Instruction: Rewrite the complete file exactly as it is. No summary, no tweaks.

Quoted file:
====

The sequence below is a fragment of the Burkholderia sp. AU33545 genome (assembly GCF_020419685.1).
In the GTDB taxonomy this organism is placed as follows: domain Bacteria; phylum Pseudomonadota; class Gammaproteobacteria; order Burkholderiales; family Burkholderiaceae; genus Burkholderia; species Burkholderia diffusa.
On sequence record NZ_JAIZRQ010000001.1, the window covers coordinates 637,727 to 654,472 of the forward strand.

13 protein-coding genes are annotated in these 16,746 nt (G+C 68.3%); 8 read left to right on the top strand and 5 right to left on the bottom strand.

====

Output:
The sequence below is a fragment of the Burkholderia sp. AU33545 genome (assembly GCF_020419685.1).
In the GTDB taxonomy this organism is placed as follows: domain Bacteria; phylum Pseudomonadota; class Gammaproteobacteria; order Burkholderiales; family Burkholderiaceae; genus Burkholderia; species Burkholderia diffusa.
On sequence record NZ_JAIZRQ010000001.1, the window covers coordinates 637,727 to 654,472 of the forward strand.

13 protein-coding genes are annotated in these 16,746 nt (G+C 68.3%); 8 read left to right on the top strand and 5 right to left on the bottom strand.